I received another great question the other day, and I wanted to take a crack at answering it:
“You are totally my favorite blogger. Even though you don’t blog as much as you used to, I so look forward to opening my email and seeing a post from you. I tried going vegan, lasted three months, but then fell off the wagon. I finally went on medifast to lose my weight, I lost 22 pounds. But in my heart of hearts, I know that it is not healthy. I would like to try going vegan again, but I was curious what the differences between the nutrarian diet that was so difficult for you versus the diet (or way of life) you are on now? I can’t seem to last on any diet longer than three months.”
I’m going to make an attempt to distill the similarities and differences between Chef AJ’s Ultimate Weight Loss (UWL) and Dr. Fuhrman’s Eat to Live/Nutritarianism (E2L). This isn’t going to be perfect, just a list of my own personal observations after having followed both programs. There are probably many more similarities than there are differences, but there are some important differences that have made a huge effect on my well being.
(1) Frequency of Eating
Fuhrman makes it very clear that eating in between meals is a no-no. He says that there is a difference between true hunger and toxic hunger and that we should not eat unless we are truly hungry. UWL allows snacking in between meals, but limits it to fruit and vegetables. The only exception was AJ’s recommendation for me to eat a piece of sweet potato (or a banana) when I get in the door at 5:15 pm.
As a point of note, McDougall says eat when you are hungry, which I really like. I don’t want to feel guilty for being hungry at the “wrong” times and I want to eat when I am hungry because it prevents me from overeating at a later time. I like listening to my body’s signals.
That being said, AJ has told me on many occasions, “If you’re not hungry enough to eat kale, you’re not hungry.” So don’t mistake your feeling that you need to eat something (an emotional hunger) with actual physical hunger that would cause you to be happy to eat a bowl of kale!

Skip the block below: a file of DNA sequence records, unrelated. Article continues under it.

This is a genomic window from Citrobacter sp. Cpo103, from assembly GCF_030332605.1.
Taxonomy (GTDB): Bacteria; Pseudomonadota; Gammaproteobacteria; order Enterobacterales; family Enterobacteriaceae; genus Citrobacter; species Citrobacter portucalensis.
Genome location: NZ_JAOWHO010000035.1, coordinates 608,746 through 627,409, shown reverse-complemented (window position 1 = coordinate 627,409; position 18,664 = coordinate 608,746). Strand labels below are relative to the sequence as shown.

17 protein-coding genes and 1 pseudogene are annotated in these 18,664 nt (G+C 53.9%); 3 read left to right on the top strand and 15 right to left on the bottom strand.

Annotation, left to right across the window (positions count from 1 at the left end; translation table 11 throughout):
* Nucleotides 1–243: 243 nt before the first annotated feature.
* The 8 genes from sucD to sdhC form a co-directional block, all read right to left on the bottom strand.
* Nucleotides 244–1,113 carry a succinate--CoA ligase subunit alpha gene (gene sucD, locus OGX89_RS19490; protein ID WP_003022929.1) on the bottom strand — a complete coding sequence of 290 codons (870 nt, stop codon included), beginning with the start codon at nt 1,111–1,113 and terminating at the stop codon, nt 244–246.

(2) Nutrient Density vs. Calorie Density
E2L emphasizes foods with a high nutrient density. On UWL, you will be eating a ton of foods with a high nutrient density, but you are not concerned about getting G-BOMBS in every day.
AJ’s focus is really on calorie density, so more than you are looking to eat greens, beans, mushrooms, etc., you are looking to eat a high volume of low calorie food while trying to minimize or eliminate all foods with a high calorie density (fatty foods and processed grains, for example). That’s why AJ has us eating a pound of green vegetables (not just “greens” like kale or Swiss Chard) twice a day. If you are eating a lot of vegetables at 100 calories per pound, you have a lot less room in your stomach for higher calorie foods like nuts and avocados.
I had studied calorie density for a long time and thought I was eating in a way to maximize these principles, but until I understood UWL and how Chef AJ ate to lose all that weight, I never could have put this to work in my own life. It took me quite a while to really get this and internalize this. I was eating way too much tofu, tempeh, avocado and nuts–even though I thought I wasn’t.